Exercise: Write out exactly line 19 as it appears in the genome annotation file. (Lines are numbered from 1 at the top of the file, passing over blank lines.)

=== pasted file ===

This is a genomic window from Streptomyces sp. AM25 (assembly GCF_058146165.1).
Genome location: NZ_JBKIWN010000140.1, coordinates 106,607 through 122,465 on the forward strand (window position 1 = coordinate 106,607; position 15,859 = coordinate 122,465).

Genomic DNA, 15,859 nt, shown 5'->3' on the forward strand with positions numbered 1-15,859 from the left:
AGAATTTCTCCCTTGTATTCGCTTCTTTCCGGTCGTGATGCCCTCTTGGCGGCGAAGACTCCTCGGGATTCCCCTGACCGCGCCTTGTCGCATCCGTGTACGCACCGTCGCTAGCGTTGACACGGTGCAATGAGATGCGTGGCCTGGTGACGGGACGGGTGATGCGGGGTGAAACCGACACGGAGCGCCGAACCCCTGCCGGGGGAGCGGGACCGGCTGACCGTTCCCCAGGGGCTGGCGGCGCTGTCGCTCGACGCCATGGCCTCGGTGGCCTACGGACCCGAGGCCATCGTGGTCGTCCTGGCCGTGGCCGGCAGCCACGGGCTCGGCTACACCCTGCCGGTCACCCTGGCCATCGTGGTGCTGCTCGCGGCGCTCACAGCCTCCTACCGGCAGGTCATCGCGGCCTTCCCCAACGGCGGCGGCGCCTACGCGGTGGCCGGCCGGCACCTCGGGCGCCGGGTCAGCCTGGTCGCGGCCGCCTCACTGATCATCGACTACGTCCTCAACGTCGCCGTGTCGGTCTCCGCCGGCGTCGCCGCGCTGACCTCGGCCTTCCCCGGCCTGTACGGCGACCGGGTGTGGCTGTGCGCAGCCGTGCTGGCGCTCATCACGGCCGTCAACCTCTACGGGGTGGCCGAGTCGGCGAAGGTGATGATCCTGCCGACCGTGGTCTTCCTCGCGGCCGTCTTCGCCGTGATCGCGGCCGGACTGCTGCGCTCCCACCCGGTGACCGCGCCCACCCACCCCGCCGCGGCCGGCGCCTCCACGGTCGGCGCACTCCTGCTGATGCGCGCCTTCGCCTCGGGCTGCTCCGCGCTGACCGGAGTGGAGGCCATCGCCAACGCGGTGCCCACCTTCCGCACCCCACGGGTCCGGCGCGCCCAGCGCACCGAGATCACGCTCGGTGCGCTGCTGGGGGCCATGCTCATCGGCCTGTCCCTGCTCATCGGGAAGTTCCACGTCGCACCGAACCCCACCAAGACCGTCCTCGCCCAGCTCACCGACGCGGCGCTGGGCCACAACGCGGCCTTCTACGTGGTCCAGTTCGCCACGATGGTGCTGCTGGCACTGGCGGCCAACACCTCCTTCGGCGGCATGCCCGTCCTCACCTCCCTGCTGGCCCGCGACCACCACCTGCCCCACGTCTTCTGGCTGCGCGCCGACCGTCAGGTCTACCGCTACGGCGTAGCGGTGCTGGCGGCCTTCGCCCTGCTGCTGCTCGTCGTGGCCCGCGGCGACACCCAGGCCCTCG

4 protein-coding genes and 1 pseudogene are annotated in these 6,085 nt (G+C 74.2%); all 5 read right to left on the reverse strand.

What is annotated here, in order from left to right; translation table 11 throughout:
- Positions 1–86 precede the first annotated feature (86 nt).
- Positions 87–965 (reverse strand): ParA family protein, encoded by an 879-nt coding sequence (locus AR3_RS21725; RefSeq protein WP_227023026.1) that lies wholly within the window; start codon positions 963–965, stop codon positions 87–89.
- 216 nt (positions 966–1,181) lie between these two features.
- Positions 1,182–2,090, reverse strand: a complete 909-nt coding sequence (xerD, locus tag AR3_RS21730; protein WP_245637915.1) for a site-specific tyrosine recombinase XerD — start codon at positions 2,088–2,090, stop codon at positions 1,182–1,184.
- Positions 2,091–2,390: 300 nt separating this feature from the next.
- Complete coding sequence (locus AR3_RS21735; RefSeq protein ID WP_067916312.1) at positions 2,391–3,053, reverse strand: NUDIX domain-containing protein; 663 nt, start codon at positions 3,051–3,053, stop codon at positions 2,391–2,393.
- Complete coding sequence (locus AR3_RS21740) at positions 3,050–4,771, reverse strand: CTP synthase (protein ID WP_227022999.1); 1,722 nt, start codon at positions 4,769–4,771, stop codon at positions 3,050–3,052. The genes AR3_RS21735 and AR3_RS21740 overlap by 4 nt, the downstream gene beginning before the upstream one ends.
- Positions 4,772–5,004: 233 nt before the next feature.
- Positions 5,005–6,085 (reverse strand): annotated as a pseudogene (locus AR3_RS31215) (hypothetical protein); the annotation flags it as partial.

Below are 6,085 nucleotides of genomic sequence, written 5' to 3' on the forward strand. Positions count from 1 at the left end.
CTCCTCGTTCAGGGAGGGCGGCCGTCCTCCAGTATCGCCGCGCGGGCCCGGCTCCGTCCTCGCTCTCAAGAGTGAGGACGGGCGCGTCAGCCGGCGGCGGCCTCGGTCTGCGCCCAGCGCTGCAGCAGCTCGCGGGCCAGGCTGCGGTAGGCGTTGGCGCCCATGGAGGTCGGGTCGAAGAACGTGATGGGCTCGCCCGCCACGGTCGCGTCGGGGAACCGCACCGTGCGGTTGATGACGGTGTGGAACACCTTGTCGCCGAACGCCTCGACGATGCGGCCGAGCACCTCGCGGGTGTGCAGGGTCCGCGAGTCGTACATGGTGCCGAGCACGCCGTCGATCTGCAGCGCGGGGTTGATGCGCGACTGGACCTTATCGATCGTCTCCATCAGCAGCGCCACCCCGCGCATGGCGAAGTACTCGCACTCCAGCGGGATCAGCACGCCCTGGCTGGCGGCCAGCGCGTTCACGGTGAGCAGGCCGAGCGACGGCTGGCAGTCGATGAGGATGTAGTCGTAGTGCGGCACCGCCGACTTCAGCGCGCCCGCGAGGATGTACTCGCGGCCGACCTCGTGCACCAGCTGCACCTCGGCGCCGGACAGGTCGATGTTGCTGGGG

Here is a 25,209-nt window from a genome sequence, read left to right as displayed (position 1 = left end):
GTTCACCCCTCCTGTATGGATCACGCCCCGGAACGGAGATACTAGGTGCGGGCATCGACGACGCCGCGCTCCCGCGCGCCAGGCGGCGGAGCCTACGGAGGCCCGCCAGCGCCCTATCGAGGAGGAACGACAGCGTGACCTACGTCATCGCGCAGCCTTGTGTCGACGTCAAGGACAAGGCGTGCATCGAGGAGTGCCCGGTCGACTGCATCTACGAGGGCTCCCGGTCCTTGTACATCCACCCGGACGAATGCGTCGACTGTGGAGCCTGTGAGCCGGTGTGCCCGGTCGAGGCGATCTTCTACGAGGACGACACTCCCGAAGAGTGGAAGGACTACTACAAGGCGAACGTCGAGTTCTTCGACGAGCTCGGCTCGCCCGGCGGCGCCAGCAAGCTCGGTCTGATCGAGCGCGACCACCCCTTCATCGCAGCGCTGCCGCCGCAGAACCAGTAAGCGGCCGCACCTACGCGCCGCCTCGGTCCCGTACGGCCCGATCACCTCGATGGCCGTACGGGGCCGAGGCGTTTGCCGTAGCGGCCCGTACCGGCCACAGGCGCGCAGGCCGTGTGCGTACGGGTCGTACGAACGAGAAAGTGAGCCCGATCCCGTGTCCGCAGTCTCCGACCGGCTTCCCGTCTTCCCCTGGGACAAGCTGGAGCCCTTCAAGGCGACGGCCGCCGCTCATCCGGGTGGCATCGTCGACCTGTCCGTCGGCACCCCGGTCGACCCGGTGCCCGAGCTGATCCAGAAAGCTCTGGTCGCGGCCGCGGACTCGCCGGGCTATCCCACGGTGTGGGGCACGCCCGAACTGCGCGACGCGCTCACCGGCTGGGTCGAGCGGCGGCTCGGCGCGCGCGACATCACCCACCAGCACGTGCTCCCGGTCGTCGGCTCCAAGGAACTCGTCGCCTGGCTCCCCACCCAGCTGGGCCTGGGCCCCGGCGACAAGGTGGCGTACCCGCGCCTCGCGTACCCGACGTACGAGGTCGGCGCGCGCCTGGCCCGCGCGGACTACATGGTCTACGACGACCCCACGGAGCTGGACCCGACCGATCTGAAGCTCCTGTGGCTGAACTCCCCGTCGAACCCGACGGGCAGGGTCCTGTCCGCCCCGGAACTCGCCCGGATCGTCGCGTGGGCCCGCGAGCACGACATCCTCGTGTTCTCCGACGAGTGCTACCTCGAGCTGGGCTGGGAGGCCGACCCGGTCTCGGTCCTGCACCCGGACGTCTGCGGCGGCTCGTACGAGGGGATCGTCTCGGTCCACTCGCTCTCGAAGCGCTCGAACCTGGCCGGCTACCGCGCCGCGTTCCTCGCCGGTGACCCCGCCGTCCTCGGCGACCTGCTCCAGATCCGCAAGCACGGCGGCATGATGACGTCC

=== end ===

GTTCACCCCTCCTGTATGGATCACGCCCCGGAACGGAGATACTAGGTGCGGGCATCGACGACGCCGCGCTCCCGCGCGCCAGGCGGCGGAGCCTACGGAGGCCCGCCAGCGCCCTATCGAGGAGGAACGACAGCGTGACCTACGTCATCGCGCAGCCTTGTGTCGACGTCAAGGACAAGGCGTGCATCGAGGAGTGCCCGGTCGACTGCATCTACGAGGGCTCCCGGTCCTTGTACATCCACCCGGACGAATGCGTCGACTGTGGAGCCTGTGAGCCGGTGTGCCCGGTCGAGGCGATCTTCTACGAGGACGACACTCCCGAAGAGTGGAAGGACTACTACAAGGCGAACGTCGAGTTCTTCGACGAGCTCGGCTCGCCCGGCGGCGCCAGCAAGCTCGGTCTGATCGAGCGCGACCACCCCTTCATCGCAGCGCTGCCGCCGCAGAACCAGTAAGCGGCCGCACCTACGCGCCGCCTCGGTCCCGTACGGCCCGATCACCTCGATGGCCGTACGGGGCCGAGGCGTTTGCCGTAGCGGCCCGTACCGGCCACAGGCGCGCAGGCCGTGTGCGTACGGGTCGTACGAACGAGAAAGTGAGCCCGATCCCGTGTCCGCAGTCTCCGACCGGCTTCCCGTCTTCCCCTGGGACAAGCTGGAGCCCTTCAAGGCGACGGCCGCCGCTCATCCGGGTGGCATCGTCGACCTGTCCGTCGGCACCCCGGTCGACCCGGTGCCCGAGCTGATCCAGAAAGCTCTGGTCGCGGCCGCGGACTCGCCGGGCTATCCCACGGTGTGGGGCACGCCCGAACTGCGCGACGCGCTCACCGGCTGGGTCGAGCGGCGGCTCGGCGCGCGCGACATCACCCACCAGCACGTGCTCCCGGTCGTCGGCTCCAAGGAACTCGTCGCCTGGCTCCCCACCCAGCTGGGCCTGGGCCCCGGCGACAAGGTGGCGTACCCGCGCCTCGCGTACCCGACGTACGAGGTCGGCGCGCGCCTGGCCCGCGCGGACTACATGGTCTACGACGACCCCACGGAGCTGGACCCGACCGATCTGAAGCTCCTGTGGCTGAACTCCCCGTCGAACCCGACGGGCAGGGTCCTGTCCGCCCCGGAACTCGCCCGGATCGTCGCGTGGGCCCGCGAGCACGACATCCTCGTGTTCTCCGACGAGTGCTACCTCGAGCTGGGCTGGGAGGCCGACCCGGTCTCGGTCCTGCACCCGGACGTCTGCGGCGGCTCGTACGAGGGGATCGTCTCGGTCCACTCGCTCTCGAAGCGCTCGAACCTGGCCGGCTACCGCGCCGCGTTCCTCGCCGGTGACCCCGCCGTCCTCGGCGACCTGCTCCAGATCCGCAAGCACGGCGGCATGATGACGTCC